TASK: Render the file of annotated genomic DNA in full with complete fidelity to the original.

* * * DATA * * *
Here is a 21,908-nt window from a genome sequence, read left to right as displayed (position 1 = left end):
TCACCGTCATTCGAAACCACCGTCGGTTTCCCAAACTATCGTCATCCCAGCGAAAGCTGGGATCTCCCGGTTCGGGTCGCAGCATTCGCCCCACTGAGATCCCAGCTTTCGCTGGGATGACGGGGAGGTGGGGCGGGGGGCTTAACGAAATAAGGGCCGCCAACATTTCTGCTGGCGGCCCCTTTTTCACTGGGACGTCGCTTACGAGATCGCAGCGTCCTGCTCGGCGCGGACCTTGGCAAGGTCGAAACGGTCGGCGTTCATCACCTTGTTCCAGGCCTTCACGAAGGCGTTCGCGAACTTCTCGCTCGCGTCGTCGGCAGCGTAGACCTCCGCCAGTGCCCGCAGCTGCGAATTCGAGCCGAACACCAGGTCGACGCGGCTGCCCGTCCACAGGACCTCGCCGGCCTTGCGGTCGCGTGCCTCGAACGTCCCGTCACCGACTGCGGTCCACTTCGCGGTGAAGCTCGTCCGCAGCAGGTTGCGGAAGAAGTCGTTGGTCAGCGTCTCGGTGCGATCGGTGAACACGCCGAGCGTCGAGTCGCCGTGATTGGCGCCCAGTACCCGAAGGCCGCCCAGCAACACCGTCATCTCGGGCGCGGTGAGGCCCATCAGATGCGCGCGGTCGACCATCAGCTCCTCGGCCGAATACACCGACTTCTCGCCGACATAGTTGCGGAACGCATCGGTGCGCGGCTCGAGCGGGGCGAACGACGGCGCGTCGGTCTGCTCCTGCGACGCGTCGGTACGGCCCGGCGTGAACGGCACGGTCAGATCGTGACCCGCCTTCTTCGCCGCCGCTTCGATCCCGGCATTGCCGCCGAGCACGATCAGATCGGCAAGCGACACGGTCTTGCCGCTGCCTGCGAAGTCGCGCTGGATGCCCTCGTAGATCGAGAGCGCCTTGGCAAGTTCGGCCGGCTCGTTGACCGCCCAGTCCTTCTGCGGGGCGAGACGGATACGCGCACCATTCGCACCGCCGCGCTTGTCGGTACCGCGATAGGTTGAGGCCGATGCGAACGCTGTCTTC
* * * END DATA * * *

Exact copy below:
Here is a 21,908-nt window from a genome sequence, read left to right as displayed (position 1 = left end):
TCACCGTCATTCGAAACCACCGTCGGTTTCCCAAACTATCGTCATCCCAGCGAAAGCTGGGATCTCCCGGTTCGGGTCGCAGCATTCGCCCCACTGAGATCCCAGCTTTCGCTGGGATGACGGGGAGGTGGGGCGGGGGGCTTAACGAAATAAGGGCCGCCAACATTTCTGCTGGCGGCCCCTTTTTCACTGGGACGTCGCTTACGAGATCGCAGCGTCCTGCTCGGCGCGGACCTTGGCAAGGTCGAAACGGTCGGCGTTCATCACCTTGTTCCAGGCCTTCACGAAGGCGTTCGCGAACTTCTCGCTCGCGTCGTCGGCAGCGTAGACCTCCGCCAGTGCCCGCAGCTGCGAATTCGAGCCGAACACCAGGTCGACGCGGCTGCCCGTCCACAGGACCTCGCCGGCCTTGCGGTCGCGTGCCTCGAACGTCCCGTCACCGACTGCGGTCCACTTCGCGGTGAAGCTCGTCCGCAGCAGGTTGCGGAAGAAGTCGTTGGTCAGCGTCTCGGTGCGATCGGTGAACACGCCGAGCGTCGAGTCGCCGTGATTGGCGCCCAGTACCCGAAGGCCGCCCAGCAACACCGTCATCTCGGGCGCGGTGAGGCCCATCAGATGCGCGCGGTCGACCATCAGCTCCTCGGCCGAATACACCGACTTCTCGCCGACATAGTTGCGGAACGCATCGGTGCGCGGCTCGAGCGGGGCGAACGACGGCGCGTCGGTCTGCTCCTGCGACGCGTCGGTACGGCCCGGCGTGAACGGCACGGTCAGATCGTGACCCGCCTTCTTCGCCGCCGCTTCGATCCCGGCATTGCCGCCGAGCACGATCAGATCGGCAAGCGACACGGTCTTGCCGCTGCCTGCGAAGTCGCGCTGGATGCCCTCGTAGATCGAGAGCGCCTTGGCAAGTTCGGCCGGCTCGTTGACCGCCCAGTCCTTCTGCGGGGCGAGACGGATACGCGCACCATTCGCACCGCCGCGCTTGTCGGTACCGCGATAGGTTGAGGCCGATGCGAACGCTGTCTTC